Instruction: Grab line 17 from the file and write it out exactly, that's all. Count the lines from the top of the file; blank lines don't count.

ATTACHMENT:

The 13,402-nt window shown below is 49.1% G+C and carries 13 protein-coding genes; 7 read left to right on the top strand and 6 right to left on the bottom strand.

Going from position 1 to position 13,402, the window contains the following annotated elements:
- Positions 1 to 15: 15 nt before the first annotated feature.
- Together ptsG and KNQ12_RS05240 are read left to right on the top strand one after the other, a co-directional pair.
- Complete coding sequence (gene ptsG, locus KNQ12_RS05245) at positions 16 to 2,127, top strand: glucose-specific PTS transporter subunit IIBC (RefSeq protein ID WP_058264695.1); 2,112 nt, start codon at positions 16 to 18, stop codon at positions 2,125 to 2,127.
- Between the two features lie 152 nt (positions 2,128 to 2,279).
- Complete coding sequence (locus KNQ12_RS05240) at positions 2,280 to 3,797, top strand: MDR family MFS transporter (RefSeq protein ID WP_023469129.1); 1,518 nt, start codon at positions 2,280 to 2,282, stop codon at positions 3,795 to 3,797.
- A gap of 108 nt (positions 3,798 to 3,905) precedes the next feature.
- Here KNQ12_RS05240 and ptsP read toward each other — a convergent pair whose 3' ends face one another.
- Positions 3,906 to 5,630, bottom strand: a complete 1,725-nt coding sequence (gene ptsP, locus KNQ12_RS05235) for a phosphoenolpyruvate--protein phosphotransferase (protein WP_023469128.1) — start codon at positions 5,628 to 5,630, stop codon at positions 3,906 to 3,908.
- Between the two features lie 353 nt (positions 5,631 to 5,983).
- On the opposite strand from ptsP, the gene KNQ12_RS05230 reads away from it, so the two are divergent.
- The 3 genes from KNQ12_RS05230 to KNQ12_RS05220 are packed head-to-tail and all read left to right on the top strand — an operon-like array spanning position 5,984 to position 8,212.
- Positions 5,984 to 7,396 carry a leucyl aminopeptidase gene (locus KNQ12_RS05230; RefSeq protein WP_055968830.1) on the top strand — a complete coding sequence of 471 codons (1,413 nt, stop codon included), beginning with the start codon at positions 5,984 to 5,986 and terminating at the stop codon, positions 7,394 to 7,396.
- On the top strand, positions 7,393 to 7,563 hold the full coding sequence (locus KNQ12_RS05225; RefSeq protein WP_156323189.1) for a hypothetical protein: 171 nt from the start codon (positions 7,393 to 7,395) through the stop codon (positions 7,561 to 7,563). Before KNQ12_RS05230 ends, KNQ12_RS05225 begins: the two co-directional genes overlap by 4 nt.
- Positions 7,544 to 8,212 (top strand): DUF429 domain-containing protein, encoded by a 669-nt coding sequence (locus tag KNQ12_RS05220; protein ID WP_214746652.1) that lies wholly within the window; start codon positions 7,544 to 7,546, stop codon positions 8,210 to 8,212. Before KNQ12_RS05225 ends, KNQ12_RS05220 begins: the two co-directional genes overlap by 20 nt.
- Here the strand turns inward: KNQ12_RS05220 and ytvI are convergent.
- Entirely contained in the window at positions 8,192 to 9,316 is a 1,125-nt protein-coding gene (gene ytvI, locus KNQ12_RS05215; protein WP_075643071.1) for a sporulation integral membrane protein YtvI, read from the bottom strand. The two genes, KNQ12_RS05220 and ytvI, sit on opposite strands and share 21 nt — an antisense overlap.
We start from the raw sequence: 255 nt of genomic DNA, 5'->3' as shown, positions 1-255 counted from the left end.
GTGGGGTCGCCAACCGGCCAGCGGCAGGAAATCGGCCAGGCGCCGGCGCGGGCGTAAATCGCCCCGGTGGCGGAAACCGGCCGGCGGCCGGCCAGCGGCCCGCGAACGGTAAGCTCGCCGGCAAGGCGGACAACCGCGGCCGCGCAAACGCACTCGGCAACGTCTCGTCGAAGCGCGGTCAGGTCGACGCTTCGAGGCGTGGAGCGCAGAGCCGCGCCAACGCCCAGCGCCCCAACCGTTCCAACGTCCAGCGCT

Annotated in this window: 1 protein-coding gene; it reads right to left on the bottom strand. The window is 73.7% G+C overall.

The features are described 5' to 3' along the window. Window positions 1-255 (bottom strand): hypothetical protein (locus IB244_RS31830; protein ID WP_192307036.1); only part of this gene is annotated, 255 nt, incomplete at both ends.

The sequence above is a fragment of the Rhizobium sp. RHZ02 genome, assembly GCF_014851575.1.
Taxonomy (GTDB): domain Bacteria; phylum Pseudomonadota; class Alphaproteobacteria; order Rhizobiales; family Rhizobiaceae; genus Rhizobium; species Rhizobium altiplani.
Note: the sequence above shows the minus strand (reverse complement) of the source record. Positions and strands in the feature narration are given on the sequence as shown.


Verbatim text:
- Here the strand turns inward: KNQ12_RS05220 and ytvI are convergent.